By Nicole D. Prysby, J.D.
"An ongoing priority for me is ensuring that we have a strong Consumer Financial Protection Bureau and strong financial regulation that protects consumers, investors and our economy," Waters asserted.
On Jan. 16, 2019, Congresswoman Maxine Waters (D-Calif), delivered her first policy speech in the 116th Congress, outlining her priorities as Chair of the House Financial Services Committee. Her remarks covered multiple topics, including the government shutdown, financial regulation, housing diversity, and international affairs. Waters is the first woman and the first African-American to serve as Chair of the Financial Services Committee. Her remarks were made at an event hosted by the Center for American Progress.
Waters first addressed the shutdown, calling on Republicans in Congress to help open the government, in order to prevent families from losing their homes due to the lapses in funding for Department of Housing and Urban Development rental assistance programs and grants.
She then went on to set out her ongoing priorities for the Financial Services Committee. Her first priority is ensuring a strong Consumer Financial Protection Bureau and strong financial regulation. During his tenure, Acting Director of the Bureau Mick Mulvaney fired all members of the Consumer Advisory Board, requested zero dollars in operating funds for the Consumer Bureau from the Federal Reserve, moved to strip the Consumer Bureau’s Office of Fair Lending and Equal Opportunity of its enforcement and supervisory authority, and closed the Office of Students and Young Consumers. Congresswoman Waters has introduced a bill, the Consumers First Act, that reverses many of these actions. She also noted that the Financial Services Committee will be paying very close attention to the growth of fintech firms and will take up the issue of credit reporting.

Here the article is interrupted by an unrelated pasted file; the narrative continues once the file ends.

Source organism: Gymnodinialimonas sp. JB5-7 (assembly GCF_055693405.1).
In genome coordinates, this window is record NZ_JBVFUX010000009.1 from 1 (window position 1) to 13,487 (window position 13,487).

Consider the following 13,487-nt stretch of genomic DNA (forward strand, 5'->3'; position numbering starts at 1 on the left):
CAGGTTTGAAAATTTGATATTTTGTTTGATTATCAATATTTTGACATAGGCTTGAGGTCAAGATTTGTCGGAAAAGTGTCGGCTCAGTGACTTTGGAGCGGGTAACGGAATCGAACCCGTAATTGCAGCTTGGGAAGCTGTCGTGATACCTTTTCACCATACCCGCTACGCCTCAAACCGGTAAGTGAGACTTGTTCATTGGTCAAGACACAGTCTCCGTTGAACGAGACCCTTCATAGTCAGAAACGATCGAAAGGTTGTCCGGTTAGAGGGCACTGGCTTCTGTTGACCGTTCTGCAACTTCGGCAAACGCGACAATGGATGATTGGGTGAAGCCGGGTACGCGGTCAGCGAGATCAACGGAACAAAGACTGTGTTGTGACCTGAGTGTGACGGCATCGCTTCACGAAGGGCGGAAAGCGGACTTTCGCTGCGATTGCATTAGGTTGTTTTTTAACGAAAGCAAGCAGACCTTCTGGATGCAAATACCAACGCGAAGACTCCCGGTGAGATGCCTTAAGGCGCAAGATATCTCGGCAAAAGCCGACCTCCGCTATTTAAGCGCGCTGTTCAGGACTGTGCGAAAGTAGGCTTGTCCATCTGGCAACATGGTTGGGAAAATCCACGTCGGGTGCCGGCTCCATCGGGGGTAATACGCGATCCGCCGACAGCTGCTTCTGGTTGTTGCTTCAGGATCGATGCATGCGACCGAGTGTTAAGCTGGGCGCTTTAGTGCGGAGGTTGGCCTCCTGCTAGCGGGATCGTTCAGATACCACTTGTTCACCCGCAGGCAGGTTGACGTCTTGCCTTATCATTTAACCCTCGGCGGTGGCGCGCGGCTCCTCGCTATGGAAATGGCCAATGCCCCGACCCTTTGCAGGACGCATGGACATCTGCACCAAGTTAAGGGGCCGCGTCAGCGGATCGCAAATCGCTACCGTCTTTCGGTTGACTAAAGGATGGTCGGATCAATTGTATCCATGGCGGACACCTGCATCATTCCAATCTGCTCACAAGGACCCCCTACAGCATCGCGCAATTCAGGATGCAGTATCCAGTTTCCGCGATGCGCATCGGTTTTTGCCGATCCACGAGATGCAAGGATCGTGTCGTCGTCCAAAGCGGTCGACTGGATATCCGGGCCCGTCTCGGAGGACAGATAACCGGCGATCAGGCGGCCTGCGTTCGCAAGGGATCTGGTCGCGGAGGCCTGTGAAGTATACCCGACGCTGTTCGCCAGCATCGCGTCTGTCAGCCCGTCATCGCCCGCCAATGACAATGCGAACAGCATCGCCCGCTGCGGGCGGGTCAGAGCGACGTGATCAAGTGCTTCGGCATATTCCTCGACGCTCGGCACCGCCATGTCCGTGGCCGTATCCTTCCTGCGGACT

Other priorities for the Financial Services Committee include housing issues such as housing finance reform and fair housing. Congresswoman Waters plans to introduce a bill, the Ending Homelessness Act, which would provide $13.27 billion in new funding over five years to federal programs and initiatives to prevent homelessness. She also plans to create a Subcommittee on Diversity and Inclusion which will be dedicated to looking at diversity and inclusion issues under the Committee’s jurisdiction. On the international front, the Committee will focus on the work of the World Bank and the regional development banks in ending global poverty and the issue of U.S. sanctions against Russia for its hostile actions and its efforts to undermine the U.S. presidential election.
Waters concluded her remarks with a discussion of bipartisanship, pointing out recent financial-related bills where she has worked across the aisle. Some of the issues the Committee will take up include long-term reauthorization and reform of the National Flood Insurance Program, Terrorism Risk Insurance, and the reauthorization of the job-creating Export-Import Bank.
Companies: Center for American Progress
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